Published by OpEdNews.com, May 24, 2006
The Beginning of the End of Empire:
How Our National Hubris Is Destroying Us
An op-ed by John Renesch
The unpublished written work included in this website is licensed under a Creative Commons Attribution – NonCommercial 2.5 License.
As the news continues to feature stories of frustration with our country’s ability to do anything right, I’m reminded of a time when the U.S. was indeed the “can do nation.” After WWII we were feeling our oats, having kicked the bad guys’ butts and being hailed as heroes by most of the world. We stood tall and proud of having saved much of the world from fascism. We congratulated ourselves for a job well done. That was three generations ago.
More recently we have failed to demonstrate any great degree of consistency in fixing things, at home or around the world. As British economist John Gray queried in The Economist a couple of years ago: Is America on its way to being “just another country”?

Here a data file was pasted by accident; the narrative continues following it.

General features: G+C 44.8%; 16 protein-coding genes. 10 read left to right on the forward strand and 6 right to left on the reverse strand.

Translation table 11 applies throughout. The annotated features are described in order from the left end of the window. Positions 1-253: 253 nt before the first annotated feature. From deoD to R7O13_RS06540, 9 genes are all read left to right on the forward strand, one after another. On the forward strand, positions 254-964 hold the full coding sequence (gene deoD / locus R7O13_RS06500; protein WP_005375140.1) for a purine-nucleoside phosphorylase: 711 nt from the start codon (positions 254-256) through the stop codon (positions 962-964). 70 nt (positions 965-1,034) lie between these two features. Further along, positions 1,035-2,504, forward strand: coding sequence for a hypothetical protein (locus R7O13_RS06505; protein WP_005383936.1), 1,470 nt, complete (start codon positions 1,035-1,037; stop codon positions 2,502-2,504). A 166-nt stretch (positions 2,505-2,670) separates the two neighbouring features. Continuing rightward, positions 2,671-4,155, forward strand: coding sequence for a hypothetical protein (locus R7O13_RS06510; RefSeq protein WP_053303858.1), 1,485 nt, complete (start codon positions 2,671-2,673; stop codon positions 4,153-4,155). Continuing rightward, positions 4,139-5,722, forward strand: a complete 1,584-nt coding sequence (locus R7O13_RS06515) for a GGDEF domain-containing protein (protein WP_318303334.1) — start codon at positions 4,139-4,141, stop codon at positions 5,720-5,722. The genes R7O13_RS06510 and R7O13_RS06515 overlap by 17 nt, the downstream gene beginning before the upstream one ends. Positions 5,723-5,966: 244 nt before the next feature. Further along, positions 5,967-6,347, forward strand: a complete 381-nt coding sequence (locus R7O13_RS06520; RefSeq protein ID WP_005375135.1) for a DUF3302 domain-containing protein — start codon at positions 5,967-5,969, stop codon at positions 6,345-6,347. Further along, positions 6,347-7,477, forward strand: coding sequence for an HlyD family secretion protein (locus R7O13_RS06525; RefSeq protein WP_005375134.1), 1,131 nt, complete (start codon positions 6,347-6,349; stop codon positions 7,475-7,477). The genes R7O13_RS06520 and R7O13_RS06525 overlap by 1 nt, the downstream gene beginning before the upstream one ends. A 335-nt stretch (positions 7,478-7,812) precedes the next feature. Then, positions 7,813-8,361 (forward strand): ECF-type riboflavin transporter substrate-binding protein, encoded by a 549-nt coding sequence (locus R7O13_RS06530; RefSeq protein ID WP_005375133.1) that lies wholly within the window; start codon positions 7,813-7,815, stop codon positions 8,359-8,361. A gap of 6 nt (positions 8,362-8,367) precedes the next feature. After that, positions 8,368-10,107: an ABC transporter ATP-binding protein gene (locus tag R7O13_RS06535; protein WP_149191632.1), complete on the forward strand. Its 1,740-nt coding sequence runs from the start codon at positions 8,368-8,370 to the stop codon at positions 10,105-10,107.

In a recent commencement talk, a Princeton professor wondered how much time the U.S. has remaining in its turn as “top nation.” He noted that throughout history a succession of countries have taken turns at being top nation. But if we follow the pattern, he contended, our turn should be up within fifty years.
Hard to swallow as an American.? Perhaps. But let us take a brief look at history.
Through the ages empires have crumbled under their own weight. Their failure has usually been the result of their own arrogance and complacency; i.e., they destroy themselves! They start thinking they are infallible and become filled with national hubris, or ego. Economic historian Arnold Toynbee observed, “An autopsy of history would show that all great nations commit suicide.”